When I was young, I LIVED for DBQs! I guess I didn’t really think about it too much at the time, but I loved that there was an answer right there in front of me; I just needed to look closely at a picture. As a VERY visual learner, being able to see history through primary sources was huge for me, and as I know now, this is incredibly important for our students.
A few years ago, I was a part of a grant called “Teaching American History.” It was a year-long grant, that actually turned into a three-year grant for a group of teachers in Western New York. We met monthly at various museums and historic sites to discuss how to better teach history in elementary grades. I’m not ashamed to say that I was not a history buff in grade school, so this grant also helped me in learning a ton that I probably should have already learned (which I’m sure was a secret agenda of the grant). The biggest take away for many of us was how history could be integrated into other subject areas, ELA being the easiest place to throw in social studies/history lessons.
During the grant, we traveled to multiple stops, including taking summer trips to Boston, historic sites across New York State, and to Washington, D.C. One of our stops was the National Archives, and for me, this was probably the most meaningful. I was immediately reminded of how primary sources could spark such interest, excitement, and immediate engagement in students (and teachers). Looking at history through primary sources, paintings and photos, in particular, changed the way I taught from that point on.
Looking at historical photographs allows students to empathize with the subjects of the photos. Students can truly see and feel what it may have been like to walk in the shoes of historical figures.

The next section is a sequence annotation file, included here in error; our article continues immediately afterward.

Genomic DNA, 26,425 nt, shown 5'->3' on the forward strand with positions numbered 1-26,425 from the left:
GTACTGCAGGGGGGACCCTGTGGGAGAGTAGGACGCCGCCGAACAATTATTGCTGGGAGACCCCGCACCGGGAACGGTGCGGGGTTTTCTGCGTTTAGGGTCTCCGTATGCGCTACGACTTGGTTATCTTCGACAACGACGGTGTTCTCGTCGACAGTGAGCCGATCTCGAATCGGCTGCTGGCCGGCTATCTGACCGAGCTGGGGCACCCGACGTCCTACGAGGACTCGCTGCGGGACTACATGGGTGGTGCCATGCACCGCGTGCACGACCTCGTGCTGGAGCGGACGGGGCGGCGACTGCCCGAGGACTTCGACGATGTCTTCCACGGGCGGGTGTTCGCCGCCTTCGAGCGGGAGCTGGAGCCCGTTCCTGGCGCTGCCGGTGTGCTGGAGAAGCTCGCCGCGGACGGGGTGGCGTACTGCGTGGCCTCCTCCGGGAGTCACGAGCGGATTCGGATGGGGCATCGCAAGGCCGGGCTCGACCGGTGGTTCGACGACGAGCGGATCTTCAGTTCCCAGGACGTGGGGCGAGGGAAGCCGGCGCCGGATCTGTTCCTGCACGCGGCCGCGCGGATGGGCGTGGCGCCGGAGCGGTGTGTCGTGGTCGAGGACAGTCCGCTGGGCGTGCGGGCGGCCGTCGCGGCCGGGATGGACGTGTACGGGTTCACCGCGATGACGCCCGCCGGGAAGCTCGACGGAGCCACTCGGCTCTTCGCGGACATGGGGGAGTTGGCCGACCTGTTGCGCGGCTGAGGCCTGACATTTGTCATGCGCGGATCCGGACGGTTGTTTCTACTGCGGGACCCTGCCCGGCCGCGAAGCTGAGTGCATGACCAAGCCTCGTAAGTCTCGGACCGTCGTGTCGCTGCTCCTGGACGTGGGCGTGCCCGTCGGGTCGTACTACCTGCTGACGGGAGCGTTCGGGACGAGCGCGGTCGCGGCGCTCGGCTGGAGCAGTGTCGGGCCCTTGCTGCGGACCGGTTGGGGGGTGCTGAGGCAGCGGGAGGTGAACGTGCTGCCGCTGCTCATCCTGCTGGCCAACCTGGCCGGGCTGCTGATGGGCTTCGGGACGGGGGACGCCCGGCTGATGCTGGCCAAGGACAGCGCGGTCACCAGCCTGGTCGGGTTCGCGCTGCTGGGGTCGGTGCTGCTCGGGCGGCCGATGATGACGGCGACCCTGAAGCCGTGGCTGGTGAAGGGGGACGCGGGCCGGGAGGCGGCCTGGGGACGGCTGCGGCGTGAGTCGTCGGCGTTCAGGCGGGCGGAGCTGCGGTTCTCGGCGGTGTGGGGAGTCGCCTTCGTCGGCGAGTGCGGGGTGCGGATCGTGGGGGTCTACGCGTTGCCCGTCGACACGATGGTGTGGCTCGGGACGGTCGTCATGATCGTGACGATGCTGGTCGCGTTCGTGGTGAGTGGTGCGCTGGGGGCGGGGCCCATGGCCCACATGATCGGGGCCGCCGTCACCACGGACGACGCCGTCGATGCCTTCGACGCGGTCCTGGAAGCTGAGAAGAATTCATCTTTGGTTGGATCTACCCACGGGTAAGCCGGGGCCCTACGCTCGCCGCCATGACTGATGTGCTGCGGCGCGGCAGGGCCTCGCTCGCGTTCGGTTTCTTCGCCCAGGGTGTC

After those experiences, I have tried to weave in historical photos, maps, documents, and other primary sources wherever possible. Not only does this ready my young students for what’s coming up in their future courses, but it engages students in a way that many other resources can.
One of the activities that I have found even my third graders are SUPER engaged with is an activity that I call “What Were They Thinking?” I give my students a little background information, usually through an article or short passage, and then I give them a primary source photograph which I have placed thought or speech bubbles on top of. Usually, with a partner or small group, I have students fill in the speech bubbles, writing quotes of what the historical figures in the photograph were thinking or saying. Students come up with the most profound and thoughtful ideas to this activity…they never cease to amaze me.
This is a high-level activity that students truly understand, even from a very young age. I haven’t really tried this activity younger than 3rd grade, but it’s all about the information that you provide to your students before having the kids fill in the speech/thought bubbles.
I have also tried these topics with my kiddos:
Okay…so the title of this article was a little misleading, I just wanted to be punny, but I do feel quite strongly about using primary sources with young learners. AND, I encourage you to try to weave in historical documents wherever you can. Find some old pictures of trains when studying transportation, or old maps when studying the compass rose…there’s so much opportunity, and to be very honest, primary sources aren’t that hard to find. Usually a quick Google search will do it for you, but of course, there’s always www.loc.gov or www.archives.gov to provide you with a ton of resources, too!
Let me know how you use primary sources in your room! 🙂